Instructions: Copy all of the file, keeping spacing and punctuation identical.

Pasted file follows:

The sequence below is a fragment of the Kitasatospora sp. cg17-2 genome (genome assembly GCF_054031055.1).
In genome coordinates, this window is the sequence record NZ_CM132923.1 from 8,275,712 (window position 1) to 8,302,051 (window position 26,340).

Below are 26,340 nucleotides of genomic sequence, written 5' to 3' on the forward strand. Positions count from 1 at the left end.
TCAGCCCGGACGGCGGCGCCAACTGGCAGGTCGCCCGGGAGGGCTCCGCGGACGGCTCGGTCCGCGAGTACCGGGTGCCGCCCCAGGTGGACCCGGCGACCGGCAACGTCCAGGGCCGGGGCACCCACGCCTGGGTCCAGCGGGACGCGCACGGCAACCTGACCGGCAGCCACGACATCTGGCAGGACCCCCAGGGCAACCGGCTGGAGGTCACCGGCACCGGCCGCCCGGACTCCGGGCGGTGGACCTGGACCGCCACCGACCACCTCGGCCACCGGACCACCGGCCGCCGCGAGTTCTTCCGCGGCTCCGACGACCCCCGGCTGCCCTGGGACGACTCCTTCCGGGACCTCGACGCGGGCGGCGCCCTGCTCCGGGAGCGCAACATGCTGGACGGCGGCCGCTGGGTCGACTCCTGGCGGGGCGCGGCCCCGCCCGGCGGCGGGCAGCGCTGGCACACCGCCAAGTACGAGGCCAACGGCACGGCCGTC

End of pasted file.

The sequence below is a fragment of the Kitasatospora sp. cg17-2 genome (genome assembly GCF_054031055.1).
In genome coordinates, this window is the sequence record NZ_CM132923.1 from 8,275,712 (window position 1) to 8,302,051 (window position 26,340).

Below are 26,340 nucleotides of genomic sequence, written 5' to 3' on the forward strand. Positions count from 1 at the left end.
TCAGCCCGGACGGCGGCGCCAACTGGCAGGTCGCCCGGGAGGGCTCCGCGGACGGCTCGGTCCGCGAGTACCGGGTGCCGCCCCAGGTGGACCCGGCGACCGGCAACGTCCAGGGCCGGGGCACCCACGCCTGGGTCCAGCGGGACGCGCACGGCAACCTGACCGGCAGCCACGACATCTGGCAGGACCCCCAGGGCAACCGGCTGGAGGTCACCGGCACCGGCCGCCCGGACTCCGGGCGGTGGACCTGGACCGCCACCGACCACCTCGGCCACCGGACCACCGGCCGCCGCGAGTTCTTCCGCGGCTCCGACGACCCCCGGCTGCCCTGGGACGACTCCTTCCGGGACCTCGACGCGGGCGGCGCCCTGCTCCGGGAGCGCAACATGCTGGACGGCGGCCGCTGGGTCGACTCCTGGCGGGGCGCGGCCCCGCCCGGCGGCGGGCAGCGCTGGCACACCGCCAAGTACGAGGCCAACGGCACGGCCGTC